Jump to navigation Jump to search
- Actor Allusion: Stephen Furst (Flounder) transfers to the University of Kansas and survives a nuclear apocalypse. It's unknown whether or not his former pledges survived.
- Career Resurrection: For Elmer Bernstein, whose career was mostly spent scoring TV shows in the 1970's (a far cry from The Ten Commandments and The Magnificent Seven). His work on the film later made him a go-to composer for many popular comedies (such as Airplane!, Stripes and Ghostbusters) and he became John Landis's Associated Composer.
- In fact, Landis actually knew Bernstein when he was a kid, and had actually gone to school with his son, Peter.
- The Danza: John Belushi as John "Bluto" Blutarsky.
- Subverted, however, with John Vernon's character Vernon Wormer, the dean of the college. According to John Landis, his first choice for the role was Jack Webb, who turned it down because he felt that the film was making fun of his straight-laced, law-and-order image. Webb, however, was not averse to poking fun at himself, and he did just that in a famous sketch on The Tonight Show.
- Dawson Casting: Most of the cast. For example, Mark Metcalf (Niedermayer) was 32.
- Subverted by the casting of Kevin Bacon, who was actually of college age at the time.
- Defictionalization: DeWayne Jessie, the actor who played Otis Day, changed his name and recorded with the Knights.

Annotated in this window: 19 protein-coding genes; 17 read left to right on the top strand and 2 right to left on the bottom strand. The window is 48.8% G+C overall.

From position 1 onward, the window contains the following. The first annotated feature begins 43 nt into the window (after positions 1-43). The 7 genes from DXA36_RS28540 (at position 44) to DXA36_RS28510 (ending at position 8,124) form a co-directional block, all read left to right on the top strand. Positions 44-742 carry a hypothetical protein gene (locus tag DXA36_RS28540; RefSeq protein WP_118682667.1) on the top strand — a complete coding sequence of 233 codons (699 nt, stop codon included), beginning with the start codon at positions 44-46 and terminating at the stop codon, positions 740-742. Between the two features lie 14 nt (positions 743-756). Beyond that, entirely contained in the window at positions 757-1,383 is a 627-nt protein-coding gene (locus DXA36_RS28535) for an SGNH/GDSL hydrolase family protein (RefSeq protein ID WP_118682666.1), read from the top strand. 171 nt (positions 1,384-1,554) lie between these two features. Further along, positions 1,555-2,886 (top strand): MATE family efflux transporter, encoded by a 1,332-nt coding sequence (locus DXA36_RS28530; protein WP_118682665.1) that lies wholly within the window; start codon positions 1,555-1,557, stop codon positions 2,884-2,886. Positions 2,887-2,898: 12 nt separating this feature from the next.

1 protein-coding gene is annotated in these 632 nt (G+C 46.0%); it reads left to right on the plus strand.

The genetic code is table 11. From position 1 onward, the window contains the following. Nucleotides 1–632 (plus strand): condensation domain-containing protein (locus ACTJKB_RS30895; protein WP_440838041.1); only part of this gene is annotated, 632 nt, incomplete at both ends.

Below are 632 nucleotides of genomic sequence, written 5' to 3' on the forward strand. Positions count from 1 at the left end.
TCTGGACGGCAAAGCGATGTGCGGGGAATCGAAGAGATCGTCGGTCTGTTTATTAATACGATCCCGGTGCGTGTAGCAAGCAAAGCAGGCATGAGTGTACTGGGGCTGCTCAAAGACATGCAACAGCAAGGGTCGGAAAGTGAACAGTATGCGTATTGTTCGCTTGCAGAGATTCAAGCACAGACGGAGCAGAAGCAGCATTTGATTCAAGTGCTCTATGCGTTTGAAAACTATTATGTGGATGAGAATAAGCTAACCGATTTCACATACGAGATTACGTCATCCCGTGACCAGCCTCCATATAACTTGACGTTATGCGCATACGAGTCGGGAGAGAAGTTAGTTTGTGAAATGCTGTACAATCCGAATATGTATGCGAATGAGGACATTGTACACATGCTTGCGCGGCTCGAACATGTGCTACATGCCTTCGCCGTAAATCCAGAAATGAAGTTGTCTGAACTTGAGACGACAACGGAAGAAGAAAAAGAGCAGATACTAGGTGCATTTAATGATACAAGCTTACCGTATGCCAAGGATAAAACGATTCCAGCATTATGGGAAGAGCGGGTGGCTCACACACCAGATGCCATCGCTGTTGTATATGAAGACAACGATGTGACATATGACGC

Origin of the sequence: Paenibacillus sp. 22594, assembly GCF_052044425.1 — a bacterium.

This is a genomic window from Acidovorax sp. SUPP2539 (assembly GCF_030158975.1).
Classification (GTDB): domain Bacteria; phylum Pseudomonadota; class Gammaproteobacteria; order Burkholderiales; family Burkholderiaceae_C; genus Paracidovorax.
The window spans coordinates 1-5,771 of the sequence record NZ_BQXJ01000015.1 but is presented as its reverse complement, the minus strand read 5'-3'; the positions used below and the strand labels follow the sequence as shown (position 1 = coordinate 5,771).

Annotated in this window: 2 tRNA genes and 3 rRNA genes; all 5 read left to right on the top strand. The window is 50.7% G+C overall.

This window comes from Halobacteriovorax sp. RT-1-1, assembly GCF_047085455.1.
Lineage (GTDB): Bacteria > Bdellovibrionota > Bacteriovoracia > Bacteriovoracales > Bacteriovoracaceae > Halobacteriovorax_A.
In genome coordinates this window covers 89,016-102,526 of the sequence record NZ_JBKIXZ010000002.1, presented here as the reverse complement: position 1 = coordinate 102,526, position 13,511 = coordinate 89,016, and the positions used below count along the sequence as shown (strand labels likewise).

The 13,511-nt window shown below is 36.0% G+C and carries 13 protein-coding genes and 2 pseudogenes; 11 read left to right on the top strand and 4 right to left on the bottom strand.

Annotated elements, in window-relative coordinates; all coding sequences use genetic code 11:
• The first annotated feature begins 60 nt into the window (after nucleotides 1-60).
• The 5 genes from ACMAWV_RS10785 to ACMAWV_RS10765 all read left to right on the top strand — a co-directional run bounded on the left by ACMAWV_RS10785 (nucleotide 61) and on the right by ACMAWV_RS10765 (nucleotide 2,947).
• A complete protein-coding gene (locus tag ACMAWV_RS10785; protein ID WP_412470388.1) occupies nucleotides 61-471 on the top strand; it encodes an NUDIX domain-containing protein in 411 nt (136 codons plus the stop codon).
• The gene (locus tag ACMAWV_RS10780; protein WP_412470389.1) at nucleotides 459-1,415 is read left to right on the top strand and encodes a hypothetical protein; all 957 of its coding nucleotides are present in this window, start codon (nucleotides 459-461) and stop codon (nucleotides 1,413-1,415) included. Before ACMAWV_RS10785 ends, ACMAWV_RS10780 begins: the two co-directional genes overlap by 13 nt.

- Enforced Method Acting:
- When not filming, John Landis purposely prevented the actors playing Deltas from interacting with the actors playing Omegas so that the "enemies" wouldn't end up bonding with each other (the Delta actors were even brought to the set a few weeks earlier than the Omegas to achieve this).
- As a mark of the success of Landis' plan, Bruce McGill, who played D-Day, had the piano at the hotel accommodating the cast moved to his room and held late night parties with the other Delta actors; Mark Metcalf, who played Niedermeyer, had his room changed to the one above McGill's so that the noise and resulting sleep loss would keep him in a bad mood for filming.
- Executive Meddling: Various. Universal President Ned Tanen insisted the Road Trip sequence be cut because he worried it could start race riots. Landis showed the clip to Richard Pryor, who wrote to the executive "Ned, Animal House is fucking funny and white people are crazy - Richard."
- Hey, It's That Guy! :
- D-Day is played by veteran character actor Bruce McGill.
- Flounder is Stephen Furst, later a regular on St. Elsewhere and Babylon 5.
- Tom Hulce (Pinto) would go on to an Academy Award nomination for the title role in Amadeus, and later voiced and sang the title role in The Hunchback of Notre Dame.
- Tim Matheson played Otter, and is pretty recognizable now as Vice President Hoynes and "Dead" Larry Sizemore.
- Mark Metcalf, who played Niedermeyer, did his yelling schtick in the beginning of Twisted Sister's famous "I Wanna Rock" video, and later, albeit under heavy makeup played
Kool-Aid MouthThe Master.
- And the same actress who played Mrs. Wormer was also the Virgin Mary.
- And, of course, Kevin Bacon.
- Boon dated Marion and later, suspected Jim Carrey of being a green-faced menace to Edge City in The Mask.
- Recycled: the Series: Delta House.
- Throw It In: When Bluto is sneaking around the campus at night and slips, rolls around and casually stands back up, that was an actual slip-up by Belushi from the very wet grass on the location. The director thought it was the funniest take and used it.
- What Could Have Been: Dan Aykroyd turned down the role of D-Day.